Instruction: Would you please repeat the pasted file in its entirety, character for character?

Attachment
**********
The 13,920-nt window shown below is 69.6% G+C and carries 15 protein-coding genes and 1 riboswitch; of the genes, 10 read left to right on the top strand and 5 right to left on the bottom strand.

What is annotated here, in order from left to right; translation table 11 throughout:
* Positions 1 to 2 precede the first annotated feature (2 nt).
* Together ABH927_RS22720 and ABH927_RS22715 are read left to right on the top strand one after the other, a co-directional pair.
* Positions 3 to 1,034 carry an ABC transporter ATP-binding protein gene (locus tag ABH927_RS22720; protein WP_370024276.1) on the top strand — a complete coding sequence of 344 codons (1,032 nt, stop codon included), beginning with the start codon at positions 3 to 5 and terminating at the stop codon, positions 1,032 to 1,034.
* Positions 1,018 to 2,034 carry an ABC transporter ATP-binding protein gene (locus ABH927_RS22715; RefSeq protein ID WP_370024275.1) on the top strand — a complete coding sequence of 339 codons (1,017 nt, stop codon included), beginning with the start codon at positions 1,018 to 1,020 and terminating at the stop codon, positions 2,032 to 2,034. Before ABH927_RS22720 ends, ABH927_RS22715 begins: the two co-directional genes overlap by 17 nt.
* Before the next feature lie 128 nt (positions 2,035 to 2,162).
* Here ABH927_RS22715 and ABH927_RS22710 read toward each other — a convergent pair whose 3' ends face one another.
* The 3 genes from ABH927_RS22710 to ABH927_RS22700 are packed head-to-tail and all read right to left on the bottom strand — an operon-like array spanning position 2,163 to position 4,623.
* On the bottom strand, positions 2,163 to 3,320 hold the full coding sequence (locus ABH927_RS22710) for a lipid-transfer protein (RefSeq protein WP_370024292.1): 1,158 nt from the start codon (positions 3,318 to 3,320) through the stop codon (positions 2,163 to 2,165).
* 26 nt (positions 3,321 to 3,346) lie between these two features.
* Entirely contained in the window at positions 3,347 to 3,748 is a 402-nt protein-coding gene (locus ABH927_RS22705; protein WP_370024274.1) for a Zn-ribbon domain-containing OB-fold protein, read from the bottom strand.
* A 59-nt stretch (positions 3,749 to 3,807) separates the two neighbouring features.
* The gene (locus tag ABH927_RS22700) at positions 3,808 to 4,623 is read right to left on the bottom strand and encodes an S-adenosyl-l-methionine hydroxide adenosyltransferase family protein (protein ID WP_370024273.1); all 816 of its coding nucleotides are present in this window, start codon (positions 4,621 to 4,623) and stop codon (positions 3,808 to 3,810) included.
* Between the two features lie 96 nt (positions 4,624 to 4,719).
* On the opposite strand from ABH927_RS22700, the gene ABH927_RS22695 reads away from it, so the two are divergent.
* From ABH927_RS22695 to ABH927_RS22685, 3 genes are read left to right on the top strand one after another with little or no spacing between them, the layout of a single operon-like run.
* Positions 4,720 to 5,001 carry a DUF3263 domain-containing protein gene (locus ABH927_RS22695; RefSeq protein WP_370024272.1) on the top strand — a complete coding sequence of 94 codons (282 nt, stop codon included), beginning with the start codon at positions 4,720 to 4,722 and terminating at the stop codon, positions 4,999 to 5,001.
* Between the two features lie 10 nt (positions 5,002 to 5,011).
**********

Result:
The 13,920-nt window shown below is 69.6% G+C and carries 15 protein-coding genes and 1 riboswitch; of the genes, 10 read left to right on the top strand and 5 right to left on the bottom strand.

What is annotated here, in order from left to right; translation table 11 throughout:
* Positions 1 to 2 precede the first annotated feature (2 nt).
* Together ABH927_RS22720 and ABH927_RS22715 are read left to right on the top strand one after the other, a co-directional pair.
* Positions 3 to 1,034 carry an ABC transporter ATP-binding protein gene (locus tag ABH927_RS22720; protein WP_370024276.1) on the top strand — a complete coding sequence of 344 codons (1,032 nt, stop codon included), beginning with the start codon at positions 3 to 5 and terminating at the stop codon, positions 1,032 to 1,034.
* Positions 1,018 to 2,034 carry an ABC transporter ATP-binding protein gene (locus ABH927_RS22715; RefSeq protein ID WP_370024275.1) on the top strand — a complete coding sequence of 339 codons (1,017 nt, stop codon included), beginning with the start codon at positions 1,018 to 1,020 and terminating at the stop codon, positions 2,032 to 2,034. Before ABH927_RS22720 ends, ABH927_RS22715 begins: the two co-directional genes overlap by 17 nt.
* Before the next feature lie 128 nt (positions 2,035 to 2,162).
* Here ABH927_RS22715 and ABH927_RS22710 read toward each other — a convergent pair whose 3' ends face one another.
* The 3 genes from ABH927_RS22710 to ABH927_RS22700 are packed head-to-tail and all read right to left on the bottom strand — an operon-like array spanning position 2,163 to position 4,623.
* On the bottom strand, positions 2,163 to 3,320 hold the full coding sequence (locus ABH927_RS22710) for a lipid-transfer protein (RefSeq protein WP_370024292.1): 1,158 nt from the start codon (positions 3,318 to 3,320) through the stop codon (positions 2,163 to 2,165).
* 26 nt (positions 3,321 to 3,346) lie between these two features.
* Entirely contained in the window at positions 3,347 to 3,748 is a 402-nt protein-coding gene (locus ABH927_RS22705; protein WP_370024274.1) for a Zn-ribbon domain-containing OB-fold protein, read from the bottom strand.
* A 59-nt stretch (positions 3,749 to 3,807) separates the two neighbouring features.
* The gene (locus tag ABH927_RS22700) at positions 3,808 to 4,623 is read right to left on the bottom strand and encodes an S-adenosyl-l-methionine hydroxide adenosyltransferase family protein (protein ID WP_370024273.1); all 816 of its coding nucleotides are present in this window, start codon (positions 4,621 to 4,623) and stop codon (positions 3,808 to 3,810) included.
* Between the two features lie 96 nt (positions 4,624 to 4,719).
* On the opposite strand from ABH927_RS22700, the gene ABH927_RS22695 reads away from it, so the two are divergent.
* From ABH927_RS22695 to ABH927_RS22685, 3 genes are read left to right on the top strand one after another with little or no spacing between them, the layout of a single operon-like run.
* Positions 4,720 to 5,001 carry a DUF3263 domain-containing protein gene (locus ABH927_RS22695; RefSeq protein WP_370024272.1) on the top strand — a complete coding sequence of 94 codons (282 nt, stop codon included), beginning with the start codon at positions 4,720 to 4,722 and terminating at the stop codon, positions 4,999 to 5,001.
* Between the two features lie 10 nt (positions 5,002 to 5,011).